An increasingly popular way for people over 50 to spend the rest of their lives where they already live has come to the Beehive State.
Utah Senior Village, an outgrowth of the "village model" that started 10 years ago in the Beacon Hill neighborhood of Boston, officially launched on Tuesday.
The group plans to establish neighborhood villages throughout the state as paid membership organizations that would provide direct support services to members so they might live independently as long as possible.
The nonprofit's organizers Richard Starley, Jan Tyler and L.B. "Butch" Jentzsch said they would like to establish Utah's first village in the 84103 Zip code, which includes the Avenues, Capitol Hill and Marmalade districts of Salt Lake City.
Starley said these neighborhoods have the highest concentration of seniors in the capital city, with more than 25 percent of residents age 50 or older and about 4 percent over 80.
The grassroots "village model" allows seniors to belong to a dues-supported member organization as an alternative to moving out of their homes when they grow older.
Starley, an Avenues resident and veteran nonprofit manager who formerly directed AIDS Project Utah, said 50 villages already are operating in the nation just 10 of them in the West and hundreds more are forming.
Utah Senior Village proposes a single umbrella group in the state to provide economy of scale. Starley said village dues would cover only about 40 percent of the ultimate costs. Other funding could come from foundations, corporations, local businesses or individual donors, which might include more affluent village residents who could take tax deductions on donations. "It is not free," he said. "It doesn't work well in low-income communities."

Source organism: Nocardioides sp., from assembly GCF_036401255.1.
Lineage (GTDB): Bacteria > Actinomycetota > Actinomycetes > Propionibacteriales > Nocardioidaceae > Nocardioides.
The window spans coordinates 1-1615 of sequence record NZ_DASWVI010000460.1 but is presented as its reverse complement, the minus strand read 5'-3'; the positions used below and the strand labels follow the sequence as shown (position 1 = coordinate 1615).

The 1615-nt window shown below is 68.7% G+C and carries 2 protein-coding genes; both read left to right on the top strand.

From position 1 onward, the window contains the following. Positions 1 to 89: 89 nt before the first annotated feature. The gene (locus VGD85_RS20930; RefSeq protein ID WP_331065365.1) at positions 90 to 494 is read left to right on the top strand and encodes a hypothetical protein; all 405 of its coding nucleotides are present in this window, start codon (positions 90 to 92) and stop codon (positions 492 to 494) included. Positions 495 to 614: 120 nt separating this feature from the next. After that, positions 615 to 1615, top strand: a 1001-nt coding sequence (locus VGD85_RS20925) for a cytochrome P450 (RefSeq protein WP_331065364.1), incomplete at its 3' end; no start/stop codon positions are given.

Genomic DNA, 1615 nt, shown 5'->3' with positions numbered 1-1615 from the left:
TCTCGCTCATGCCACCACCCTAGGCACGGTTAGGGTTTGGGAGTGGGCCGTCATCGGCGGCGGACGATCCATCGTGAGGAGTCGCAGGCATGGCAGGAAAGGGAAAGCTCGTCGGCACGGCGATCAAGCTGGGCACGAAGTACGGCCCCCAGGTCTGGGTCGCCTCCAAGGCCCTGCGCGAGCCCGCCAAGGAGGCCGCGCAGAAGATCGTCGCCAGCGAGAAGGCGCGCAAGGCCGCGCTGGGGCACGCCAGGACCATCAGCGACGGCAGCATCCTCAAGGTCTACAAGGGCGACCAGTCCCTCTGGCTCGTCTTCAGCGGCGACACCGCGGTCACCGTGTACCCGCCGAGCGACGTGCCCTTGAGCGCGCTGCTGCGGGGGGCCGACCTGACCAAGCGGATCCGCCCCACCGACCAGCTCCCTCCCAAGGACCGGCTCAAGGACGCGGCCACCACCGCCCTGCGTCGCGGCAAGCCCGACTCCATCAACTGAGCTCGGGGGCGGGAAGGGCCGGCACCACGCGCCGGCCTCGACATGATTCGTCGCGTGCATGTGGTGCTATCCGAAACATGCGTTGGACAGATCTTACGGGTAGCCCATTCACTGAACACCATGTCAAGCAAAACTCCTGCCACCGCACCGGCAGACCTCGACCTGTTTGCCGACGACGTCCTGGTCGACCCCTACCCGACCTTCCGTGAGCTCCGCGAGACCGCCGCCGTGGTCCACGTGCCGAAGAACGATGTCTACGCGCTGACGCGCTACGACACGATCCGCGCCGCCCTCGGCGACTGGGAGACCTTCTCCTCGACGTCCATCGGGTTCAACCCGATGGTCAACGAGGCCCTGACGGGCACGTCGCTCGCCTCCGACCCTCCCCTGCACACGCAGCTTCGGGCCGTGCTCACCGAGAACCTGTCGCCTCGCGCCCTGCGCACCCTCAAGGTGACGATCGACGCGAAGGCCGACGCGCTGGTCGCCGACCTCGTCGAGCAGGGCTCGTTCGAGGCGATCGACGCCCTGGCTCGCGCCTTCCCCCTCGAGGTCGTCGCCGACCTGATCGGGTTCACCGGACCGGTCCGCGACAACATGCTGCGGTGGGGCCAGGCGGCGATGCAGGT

Beacon Hill Village, however, decided to expand into less affluent areas and subsidize low-income members. According to its web site, people 60 and over whose incomes fall below a certain threshold would pay a fraction of the regular annual dues.
On Tuesday, Utah Senior Village pulled together a focus group that includes AARP, state and Salt Lake County aging services, Jewish Family Service, the University of Utah and the Greater Avenues Community Council to explore the programs and services they think should be part of Utah's model, how much the dues should be, and what would motivate seniors to join.
Ellen Silver, Jewish Family Service's executive director, cautioned that for the village model to work, caregivers have to be part of the mix. Adult children, she said, might pay the village dues as a way to make sure their aged parents get certain services.
The 'village model'
Villages are membership organizations that, through both volunteers and paid staff, coordinate access to affordable services including transportation, health and wellness programs, home repairs, and social, educational and other activities aimed at allowing seniors to age in place and stay connected to their familiar communities. For more information: